A years-in-the-making, top-secret engineering and design project for a superaerodynamic suit to be worn by U.S. speedskaters at next month's Winter Olympics was finally unveiled Thursday.
Defense contractor Lockheed Martin and sporting goods company Under Armour released photos of the suit they're calling "Mach 39." It has been kept so tightly under wraps that the sport's governing body wouldn't even allow it to be worn at the Olympic trials in Salt Lake City.
What's so revolutionary about the uniform? It's a dark, clingy, full-body skin suit with a hood, same as any other speedskating suit. But unlike other suits, it's not made entirely of smooth, slippery fabric to reduce air drag.
Kevin Haley, vice president for innovation at Under Armour, says wind tunnel tests showed it was faster to disrupt the air the way a golf ball is designed. "We're putting little bumps or dimples onto the suit to disrupt the air in just the right places."
And there's another key change: Ever notice the first thing most speedskaters do when they finish a race? Pull off the hood and unzip the suit. Sometimes they even leave it slightly unzipped during a race. Turns out it's not to show off their bodies.
Haley says it's because that zipper sticks racers right in the throat.
"It was just uncomfortable — the way the zipper hit them was just uncomfortable," he says. "Of course you unzip it, and you open up the suit to the wind and everything else, and the suit turns into a parachute."
The zipper on the new suit runs diagonally across the chest. The suit also has an open mesh panel in the back to let out heat — along with now-common anti-friction fabric in the thighs.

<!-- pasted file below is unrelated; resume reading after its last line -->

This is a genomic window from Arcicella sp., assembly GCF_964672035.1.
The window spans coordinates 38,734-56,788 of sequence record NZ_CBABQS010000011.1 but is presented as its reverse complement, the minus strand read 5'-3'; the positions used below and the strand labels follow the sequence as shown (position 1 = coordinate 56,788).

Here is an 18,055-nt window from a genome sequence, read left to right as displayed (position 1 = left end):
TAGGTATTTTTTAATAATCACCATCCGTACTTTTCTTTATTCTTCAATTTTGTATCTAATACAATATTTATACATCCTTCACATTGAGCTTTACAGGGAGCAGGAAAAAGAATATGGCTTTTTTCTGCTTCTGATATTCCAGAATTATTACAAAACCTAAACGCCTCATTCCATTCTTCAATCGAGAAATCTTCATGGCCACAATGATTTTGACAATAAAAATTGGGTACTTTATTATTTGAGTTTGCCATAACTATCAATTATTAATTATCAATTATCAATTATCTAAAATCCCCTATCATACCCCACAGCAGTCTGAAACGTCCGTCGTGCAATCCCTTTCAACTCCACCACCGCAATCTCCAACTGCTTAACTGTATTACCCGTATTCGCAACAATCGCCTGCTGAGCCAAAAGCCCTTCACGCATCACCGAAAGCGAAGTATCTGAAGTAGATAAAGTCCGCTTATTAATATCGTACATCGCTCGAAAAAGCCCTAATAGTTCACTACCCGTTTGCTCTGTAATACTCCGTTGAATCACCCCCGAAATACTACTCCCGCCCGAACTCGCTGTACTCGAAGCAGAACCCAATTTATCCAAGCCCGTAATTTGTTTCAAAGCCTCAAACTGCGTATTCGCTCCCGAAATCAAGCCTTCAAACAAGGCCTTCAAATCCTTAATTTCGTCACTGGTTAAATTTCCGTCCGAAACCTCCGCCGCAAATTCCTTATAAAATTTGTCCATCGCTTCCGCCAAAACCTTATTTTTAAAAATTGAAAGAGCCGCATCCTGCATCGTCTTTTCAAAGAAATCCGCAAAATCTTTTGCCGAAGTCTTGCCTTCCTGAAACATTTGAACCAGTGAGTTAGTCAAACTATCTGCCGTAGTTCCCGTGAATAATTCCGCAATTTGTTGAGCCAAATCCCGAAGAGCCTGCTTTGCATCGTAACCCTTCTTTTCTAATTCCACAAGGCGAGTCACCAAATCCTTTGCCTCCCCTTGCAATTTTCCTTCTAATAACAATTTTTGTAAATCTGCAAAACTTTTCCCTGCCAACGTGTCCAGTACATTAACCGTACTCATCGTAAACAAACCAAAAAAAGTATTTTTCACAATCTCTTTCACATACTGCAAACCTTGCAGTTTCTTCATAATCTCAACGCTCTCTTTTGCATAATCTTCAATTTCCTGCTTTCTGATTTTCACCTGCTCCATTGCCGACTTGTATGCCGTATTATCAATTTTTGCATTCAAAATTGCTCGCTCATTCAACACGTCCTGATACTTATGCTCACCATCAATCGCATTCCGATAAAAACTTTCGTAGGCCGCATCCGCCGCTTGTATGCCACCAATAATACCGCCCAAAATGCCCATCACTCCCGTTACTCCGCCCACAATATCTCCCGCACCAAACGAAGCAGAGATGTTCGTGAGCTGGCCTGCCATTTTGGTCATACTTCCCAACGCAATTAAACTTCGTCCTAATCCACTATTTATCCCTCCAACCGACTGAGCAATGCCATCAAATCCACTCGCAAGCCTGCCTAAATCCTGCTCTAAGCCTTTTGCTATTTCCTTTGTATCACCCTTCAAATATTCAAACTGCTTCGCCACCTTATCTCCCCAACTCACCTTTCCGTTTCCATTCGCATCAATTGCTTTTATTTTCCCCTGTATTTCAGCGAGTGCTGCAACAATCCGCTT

The Chicago Tribune's infographic of the new uniforms notes that the Mach 39 suits are black instead of blue, the color traditionally worn by Team USA.
The suit will undoubtedly be compared with Speedo's full-body LZR swimsuit, which was introduced in 2008. Swimming's governing body banned the high-tech suit after scores of athletes who wore it shattered records, leading to accusations of "technological doping."
The team that designed the speedskating suit says it pored over the rules to avoid similar controversy.
"If we're allowed to go 5 millimeters above the surface of the fabric with a given technology and no further, then we went 4, just to be safe," Haley says.
Olympic gold medalist and NBC speedskating commentator Dan Jansen thinks the new suit will be evolutionary, not revolutionary. Still, he says even small improvements matter.
"When a race is decided by hundredths of a second, sometimes a thousandth now, and you might look back and maybe you wouldn't know that's the difference — but there's a good chance that that would be the difference," Jansen says.
It remains to be seen whether the Mach 39 will provide an edge in Sochi — but if it does, only U.S. skaters will have it.